At the end of the study, the experimental group saw significant improvements in fatigue, reported pain and improved daily living compared to those in the control group.12

Reduce Nausea
Ginger essential oil is an effective and natural way to deal with a queasy stomach.13 In a 2012 meta-study, inhaling ginger and peppermint essential oils were shown to decrease the severity of nausea, the frequency of nausea episodes, and reduce the need for patients to take anti-nausea drugs.13

Menstrual Pain Relief
One study published in the European Journal of Integrative Medicine examined the pain-relieving effects of abdominal massage enhanced with ginger essential oil. 63 nurses participated in this study, and were divided into groups that either received no treatment, regular self-massage, or a self-massage with ginger oil.7 All those involved rated their pain as greater than five on a ten-point scale.7

The results suggest that participants who massaged their abdomens with ginger essential oil had significantly less pain and levels of anxiety than both control groups.7

Promote Liver Health
In a recent clinical study, researchers tested ginger essential oil’s effect on liver disease caused by alcohol. The animal model found that after subjects were orally administered the essential oil, biomarkers for alcoholic fatty liver disease decreased.5

In a separate animal study, the preventative effects of ginger essential oil were tested against liver disease caused by a high-fat diet.6 The study found that animals who were exposed to a high-fat diet and received ginger oil, displayed markers indicating a healthier liver, than those who received no ginger oil.6

Note: Essential oils should not be ingested unless under the direct supervision of a health care professional. Essential oils can be harmful and potentially toxic.

Natural Pesticide
Ginger essential oil may be used as an alternative to traditional chemical pesticides.8 One study tested ginger essential oil’s ability to repel whiteflies from tomato seedlings.8 It found that applying a mix containing 25% ginger oil to tomato leaves reduced the whitefly eggs laid by 37%.8 Applying the ginger oil also lowered the number of flies that landed and settled by 35-42%.8 Based on that information, ginger oil could be an effective natural pesticide.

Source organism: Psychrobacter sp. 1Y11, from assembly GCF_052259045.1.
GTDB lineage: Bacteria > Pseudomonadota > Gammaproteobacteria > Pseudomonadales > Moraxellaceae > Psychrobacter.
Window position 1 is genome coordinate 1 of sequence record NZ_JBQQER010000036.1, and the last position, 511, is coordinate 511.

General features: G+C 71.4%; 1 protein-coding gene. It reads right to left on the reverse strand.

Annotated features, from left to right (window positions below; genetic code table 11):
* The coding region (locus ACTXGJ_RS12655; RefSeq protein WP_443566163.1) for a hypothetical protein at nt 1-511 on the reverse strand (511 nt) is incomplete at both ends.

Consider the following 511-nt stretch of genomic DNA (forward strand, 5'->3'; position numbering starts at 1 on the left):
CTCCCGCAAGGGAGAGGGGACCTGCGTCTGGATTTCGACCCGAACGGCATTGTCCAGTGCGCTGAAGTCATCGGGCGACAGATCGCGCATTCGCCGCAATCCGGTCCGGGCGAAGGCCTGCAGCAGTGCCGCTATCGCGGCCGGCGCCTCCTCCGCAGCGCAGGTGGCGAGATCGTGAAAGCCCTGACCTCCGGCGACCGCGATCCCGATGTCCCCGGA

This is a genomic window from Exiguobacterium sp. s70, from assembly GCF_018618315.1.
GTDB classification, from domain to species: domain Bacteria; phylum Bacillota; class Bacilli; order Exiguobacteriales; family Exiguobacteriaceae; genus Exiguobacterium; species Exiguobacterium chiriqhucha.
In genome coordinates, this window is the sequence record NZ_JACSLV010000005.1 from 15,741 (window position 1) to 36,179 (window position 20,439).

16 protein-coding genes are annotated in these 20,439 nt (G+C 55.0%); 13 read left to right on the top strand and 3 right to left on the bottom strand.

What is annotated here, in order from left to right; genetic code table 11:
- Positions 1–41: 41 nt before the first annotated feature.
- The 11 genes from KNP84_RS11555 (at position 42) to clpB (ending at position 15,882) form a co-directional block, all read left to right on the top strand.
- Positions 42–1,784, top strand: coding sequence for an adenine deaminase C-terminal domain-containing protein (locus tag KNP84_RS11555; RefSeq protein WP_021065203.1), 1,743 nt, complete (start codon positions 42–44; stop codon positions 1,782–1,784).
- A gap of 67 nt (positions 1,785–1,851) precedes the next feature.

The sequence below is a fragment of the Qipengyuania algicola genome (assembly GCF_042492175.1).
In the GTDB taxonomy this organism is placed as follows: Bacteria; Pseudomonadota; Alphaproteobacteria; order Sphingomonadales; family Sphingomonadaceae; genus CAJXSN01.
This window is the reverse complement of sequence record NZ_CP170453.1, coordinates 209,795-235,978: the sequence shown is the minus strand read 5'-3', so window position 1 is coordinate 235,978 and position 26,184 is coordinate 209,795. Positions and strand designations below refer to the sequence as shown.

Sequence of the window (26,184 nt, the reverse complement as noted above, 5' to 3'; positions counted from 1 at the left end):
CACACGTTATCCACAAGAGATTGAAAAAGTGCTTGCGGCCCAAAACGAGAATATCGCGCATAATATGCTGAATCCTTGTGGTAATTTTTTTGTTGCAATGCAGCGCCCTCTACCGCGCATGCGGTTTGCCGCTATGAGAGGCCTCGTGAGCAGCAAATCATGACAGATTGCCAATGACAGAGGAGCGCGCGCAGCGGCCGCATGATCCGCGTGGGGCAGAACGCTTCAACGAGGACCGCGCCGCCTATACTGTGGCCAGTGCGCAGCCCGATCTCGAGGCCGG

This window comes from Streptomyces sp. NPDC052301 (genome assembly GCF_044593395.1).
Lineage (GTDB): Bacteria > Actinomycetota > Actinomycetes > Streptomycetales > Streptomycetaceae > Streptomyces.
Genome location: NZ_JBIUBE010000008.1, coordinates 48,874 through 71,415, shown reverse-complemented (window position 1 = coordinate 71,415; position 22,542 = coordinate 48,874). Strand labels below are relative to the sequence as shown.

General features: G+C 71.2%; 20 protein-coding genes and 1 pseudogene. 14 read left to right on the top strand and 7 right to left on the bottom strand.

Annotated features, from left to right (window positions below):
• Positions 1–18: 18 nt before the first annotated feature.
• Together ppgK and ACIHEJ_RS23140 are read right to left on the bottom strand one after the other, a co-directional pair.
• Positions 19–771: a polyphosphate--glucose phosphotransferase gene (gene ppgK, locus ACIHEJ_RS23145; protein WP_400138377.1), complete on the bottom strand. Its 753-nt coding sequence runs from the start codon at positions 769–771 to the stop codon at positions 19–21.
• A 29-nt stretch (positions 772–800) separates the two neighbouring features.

Note: One limitation of this study was that it didn’t test the safety of eating tomatoes after they had been treated with ginger oil.8 Always use caution and consult a professional before ingesting essential oils.

ginger essential oil

Side Effects of Ginger Essential Oil

Ginger essential oil is generally considered safe for inhalation and topical use when properly diluted. Always make sure to read and follow the directions.

We do not recommend ingesting ginger essential oil unless you are under the direct supervision of a health care professional.

Pregnant and breastfeeding women should consult their doctor before using ginger essential oil. Ginger essential oil should not be used on small children as its effects remain unknown.14

Where to buy Ginger Essential Oil

Previously, high quality essential oils could only be bought at specialty health stores, or through expensive multi-level marketing companies. Now, due to advancements in technology, extremely high grade essential oils can be purchased over the internet at very reasonable prices.

Scientific Research Referenced in this Article

  1. Yip, Y. B., & Tam, A. C. (2008). An experimental study on the effectiveness of massage with aromatic ginger and orange essential oil for moderate-to-severe knee pain among the elderly in Hong Kong [Abstract]. Complementary Therapies in Medicine,16(3), 131-138. doi:10.1016/j.ctim.2007.12.003